Presiding Bishop celebrates Feast of Absalom Jones in Detroit

[Diocese of Michigan] Celebrating the Feast of Absalom Jones on Feb. 20, Presiding Bishop Michael Curry touched on his ongoing theme of the “Jesus Movement,” a message enthusiastically received at the Cathedral Church of St. Paul in Detroit.

“We were baptized not just into a membership of the church,” he said. “We were baptized into a movement. We’ve been baptized into the Jesus Movement, and we are the Episcopal branch of the Jesus Movement, meant to change the world. That’s who we are.”

This was Curry’s first visit to the Diocese of Michigan as presiding bishop. His Absalom Jones message was that of prayer and action – and that prayer means more when backed by effort.

“In the Last Supper, notice what Jesus says over and over again,” Curry said. “By this, everyone will know you are my disciples. How will they know this? That you will love one another.”

It’s Curry’s insistence on being recognized by our actions that resonated with the audience.

“That you love one another, Episcopal Church,” he said. “That you love one another, Diocese of Michigan. That you love one another, Anglican Communion. That you love one another.”

“It was really powerful, really stirring,” said Kevin McLogan, a member of St. John’s in Royal Oak. “The presiding bishop really sent home that message of love and what it really means. I was so impressed, I took notes, actually. “It’s something that’s going to stay with me for quite a while.”

A contingent from St. Matthew’s & St. Joseph’s in Detroit – a church with a notable history of promoting civil rights and social justice – was highly visible with matching “I’m part of the Jesus Movement” T-shirts – which Curry noticed and pointed out during his sermon.

Brenda Cann, proudly wearing that shirt, came away moved by Curry’s message.

“It was absolutely excellent, inspiring and motivating,” she said. “When it was over, I actually felt uplifted.”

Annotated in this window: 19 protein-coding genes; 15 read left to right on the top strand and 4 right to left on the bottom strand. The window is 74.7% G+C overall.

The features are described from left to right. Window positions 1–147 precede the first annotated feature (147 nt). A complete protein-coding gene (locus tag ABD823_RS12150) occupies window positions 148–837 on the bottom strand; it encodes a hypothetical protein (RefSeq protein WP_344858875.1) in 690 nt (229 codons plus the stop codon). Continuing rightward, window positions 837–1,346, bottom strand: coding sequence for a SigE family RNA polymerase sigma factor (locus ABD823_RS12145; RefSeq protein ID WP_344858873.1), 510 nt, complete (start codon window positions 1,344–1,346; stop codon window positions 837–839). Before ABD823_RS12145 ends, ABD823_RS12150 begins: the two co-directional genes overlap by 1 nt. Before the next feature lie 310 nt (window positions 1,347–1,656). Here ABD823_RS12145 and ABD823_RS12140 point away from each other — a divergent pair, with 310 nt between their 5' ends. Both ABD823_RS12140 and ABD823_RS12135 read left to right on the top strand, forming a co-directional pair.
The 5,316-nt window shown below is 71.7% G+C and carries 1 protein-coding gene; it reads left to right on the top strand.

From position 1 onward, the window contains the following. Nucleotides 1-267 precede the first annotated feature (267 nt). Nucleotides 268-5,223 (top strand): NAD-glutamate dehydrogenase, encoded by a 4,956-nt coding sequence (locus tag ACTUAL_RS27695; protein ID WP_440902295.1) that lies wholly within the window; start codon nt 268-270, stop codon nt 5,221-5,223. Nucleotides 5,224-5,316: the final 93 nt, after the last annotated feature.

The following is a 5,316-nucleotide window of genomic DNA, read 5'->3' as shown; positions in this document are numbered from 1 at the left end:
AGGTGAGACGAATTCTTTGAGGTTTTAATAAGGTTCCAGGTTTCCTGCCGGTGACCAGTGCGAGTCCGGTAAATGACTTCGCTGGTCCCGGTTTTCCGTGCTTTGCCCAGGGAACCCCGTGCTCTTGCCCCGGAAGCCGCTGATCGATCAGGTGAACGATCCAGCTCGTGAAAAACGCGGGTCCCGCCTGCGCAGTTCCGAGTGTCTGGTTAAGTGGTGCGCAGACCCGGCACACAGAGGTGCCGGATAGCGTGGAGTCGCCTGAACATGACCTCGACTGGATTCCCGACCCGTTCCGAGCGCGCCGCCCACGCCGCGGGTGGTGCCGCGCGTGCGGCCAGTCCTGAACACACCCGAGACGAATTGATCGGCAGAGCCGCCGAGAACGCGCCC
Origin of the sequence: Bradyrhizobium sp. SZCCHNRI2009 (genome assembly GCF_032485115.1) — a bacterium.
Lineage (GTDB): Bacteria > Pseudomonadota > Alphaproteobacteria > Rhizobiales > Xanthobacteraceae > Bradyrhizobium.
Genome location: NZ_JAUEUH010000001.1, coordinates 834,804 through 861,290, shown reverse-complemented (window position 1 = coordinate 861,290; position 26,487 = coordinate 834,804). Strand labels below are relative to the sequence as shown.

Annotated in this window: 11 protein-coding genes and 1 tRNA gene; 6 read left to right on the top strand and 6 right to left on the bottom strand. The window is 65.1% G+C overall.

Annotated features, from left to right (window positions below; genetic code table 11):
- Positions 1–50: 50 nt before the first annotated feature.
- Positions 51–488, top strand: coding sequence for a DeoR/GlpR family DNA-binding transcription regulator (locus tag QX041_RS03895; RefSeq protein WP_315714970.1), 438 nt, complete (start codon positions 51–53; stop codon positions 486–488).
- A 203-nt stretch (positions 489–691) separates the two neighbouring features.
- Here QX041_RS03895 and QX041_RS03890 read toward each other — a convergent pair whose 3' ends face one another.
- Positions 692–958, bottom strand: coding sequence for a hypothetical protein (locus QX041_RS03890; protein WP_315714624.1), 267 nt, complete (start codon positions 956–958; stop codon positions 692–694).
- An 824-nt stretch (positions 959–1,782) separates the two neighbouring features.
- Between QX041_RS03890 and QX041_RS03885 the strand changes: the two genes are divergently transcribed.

Curry explained there was a bit of wisdom in John being baptized in the Jordan River, rather than in a body of water like a lake, which exists but doesn’t display much visible movement.

“He was baptized because John was baptizing into a movement, like the river that was moving,” he said. “John was baptizing him into the movement of God’s love, a movement that created this world in the very beginning, not because He had to, but because God is love, and that’s what love does.”

The Rev. Laurel Dahill, rector of St. Mary’s-in-the-Hills in Lake Orion, said the message of a Jesus movement comes at the right time in our history.

“I think that’s the message we need in the world. We can’t live in the world without Jesus,” she said. “We’ve tried, and it doesn’t work. We need Jesus.

“We’ve had amazing people lead us in social justice movements, but without Jesus, it doesn’t work. We need more Jesus in the world.”

The Rt. Rev. Wendell N. Gibbs Jr., bishop for the Diocese of Michigan, presided over the celebration. The following morning, Curry also delivered a sermon Christ Church Cranbrook in Bloomfield Hills.

— Rick Schulte is director of communications for the Episcopal Diocese of Michigan.


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